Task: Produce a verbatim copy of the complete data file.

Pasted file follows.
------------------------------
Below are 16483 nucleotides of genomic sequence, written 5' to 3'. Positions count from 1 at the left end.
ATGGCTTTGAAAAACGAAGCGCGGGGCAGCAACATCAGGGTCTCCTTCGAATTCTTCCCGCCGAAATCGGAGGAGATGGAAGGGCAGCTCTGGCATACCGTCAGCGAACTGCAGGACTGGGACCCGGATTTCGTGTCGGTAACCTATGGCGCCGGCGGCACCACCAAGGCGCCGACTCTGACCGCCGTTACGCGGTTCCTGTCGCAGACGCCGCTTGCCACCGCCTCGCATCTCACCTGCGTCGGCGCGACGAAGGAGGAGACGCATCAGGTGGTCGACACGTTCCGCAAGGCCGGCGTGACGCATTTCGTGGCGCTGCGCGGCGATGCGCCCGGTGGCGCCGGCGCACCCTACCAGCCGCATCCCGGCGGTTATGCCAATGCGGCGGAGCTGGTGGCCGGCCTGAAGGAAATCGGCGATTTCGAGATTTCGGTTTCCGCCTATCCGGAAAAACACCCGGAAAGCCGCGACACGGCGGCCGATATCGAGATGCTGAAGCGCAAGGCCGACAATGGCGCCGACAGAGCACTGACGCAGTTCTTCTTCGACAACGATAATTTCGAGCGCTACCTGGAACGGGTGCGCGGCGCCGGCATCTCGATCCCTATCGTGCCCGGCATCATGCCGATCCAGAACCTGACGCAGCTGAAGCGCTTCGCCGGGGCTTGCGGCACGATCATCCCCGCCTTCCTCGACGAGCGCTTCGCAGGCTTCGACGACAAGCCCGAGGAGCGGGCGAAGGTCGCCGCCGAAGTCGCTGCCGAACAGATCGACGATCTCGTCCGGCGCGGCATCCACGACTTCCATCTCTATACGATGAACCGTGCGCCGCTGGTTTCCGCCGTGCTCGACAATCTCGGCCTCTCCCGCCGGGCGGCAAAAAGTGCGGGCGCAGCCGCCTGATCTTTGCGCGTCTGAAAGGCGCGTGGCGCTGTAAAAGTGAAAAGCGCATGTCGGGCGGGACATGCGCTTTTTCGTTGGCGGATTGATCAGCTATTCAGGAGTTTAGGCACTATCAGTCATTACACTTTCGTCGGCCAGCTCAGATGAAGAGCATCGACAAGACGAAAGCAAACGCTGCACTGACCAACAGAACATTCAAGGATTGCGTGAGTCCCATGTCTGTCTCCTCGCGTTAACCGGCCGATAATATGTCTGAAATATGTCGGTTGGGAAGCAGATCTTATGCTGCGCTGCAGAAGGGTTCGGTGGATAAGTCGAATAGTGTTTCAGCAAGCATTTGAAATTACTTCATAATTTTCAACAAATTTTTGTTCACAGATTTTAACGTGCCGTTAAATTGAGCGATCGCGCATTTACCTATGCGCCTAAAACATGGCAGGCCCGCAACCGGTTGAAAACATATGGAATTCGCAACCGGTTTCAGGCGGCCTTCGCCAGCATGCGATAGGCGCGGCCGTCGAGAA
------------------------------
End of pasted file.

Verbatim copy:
Below are 16483 nucleotides of genomic sequence, written 5' to 3'. Positions count from 1 at the left end.
ATGGCTTTGAAAAACGAAGCGCGGGGCAGCAACATCAGGGTCTCCTTCGAATTCTTCCCGCCGAAATCGGAGGAGATGGAAGGGCAGCTCTGGCATACCGTCAGCGAACTGCAGGACTGGGACCCGGATTTCGTGTCGGTAACCTATGGCGCCGGCGGCACCACCAAGGCGCCGACTCTGACCGCCGTTACGCGGTTCCTGTCGCAGACGCCGCTTGCCACCGCCTCGCATCTCACCTGCGTCGGCGCGACGAAGGAGGAGACGCATCAGGTGGTCGACACGTTCCGCAAGGCCGGCGTGACGCATTTCGTGGCGCTGCGCGGCGATGCGCCCGGTGGCGCCGGCGCACCCTACCAGCCGCATCCCGGCGGTTATGCCAATGCGGCGGAGCTGGTGGCCGGCCTGAAGGAAATCGGCGATTTCGAGATTTCGGTTTCCGCCTATCCGGAAAAACACCCGGAAAGCCGCGACACGGCGGCCGATATCGAGATGCTGAAGCGCAAGGCCGACAATGGCGCCGACAGAGCACTGACGCAGTTCTTCTTCGACAACGATAATTTCGAGCGCTACCTGGAACGGGTGCGCGGCGCCGGCATCTCGATCCCTATCGTGCCCGGCATCATGCCGATCCAGAACCTGACGCAGCTGAAGCGCTTCGCCGGGGCTTGCGGCACGATCATCCCCGCCTTCCTCGACGAGCGCTTCGCAGGCTTCGACGACAAGCCCGAGGAGCGGGCGAAGGTCGCCGCCGAAGTCGCTGCCGAACAGATCGACGATCTCGTCCGGCGCGGCATCCACGACTTCCATCTCTATACGATGAACCGTGCGCCGCTGGTTTCCGCCGTGCTCGACAATCTCGGCCTCTCCCGCCGGGCGGCAAAAAGTGCGGGCGCAGCCGCCTGATCTTTGCGCGTCTGAAAGGCGCGTGGCGCTGTAAAAGTGAAAAGCGCATGTCGGGCGGGACATGCGCTTTTTCGTTGGCGGATTGATCAGCTATTCAGGAGTTTAGGCACTATCAGTCATTACACTTTCGTCGGCCAGCTCAGATGAAGAGCATCGACAAGACGAAAGCAAACGCTGCACTGACCAACAGAACATTCAAGGATTGCGTGAGTCCCATGTCTGTCTCCTCGCGTTAACCGGCCGATAATATGTCTGAAATATGTCGGTTGGGAAGCAGATCTTATGCTGCGCTGCAGAAGGGTTCGGTGGATAAGTCGAATAGTGTTTCAGCAAGCATTTGAAATTACTTCATAATTTTCAACAAATTTTTGTTCACAGATTTTAACGTGCCGTTAAATTGAGCGATCGCGCATTTACCTATGCGCCTAAAACATGGCAGGCCCGCAACCGGTTGAAAACATATGGAATTCGCAACCGGTTTCAGGCGGCCTTCGCCAGCATGCGATAGGCGCGGCCGTCGAGAA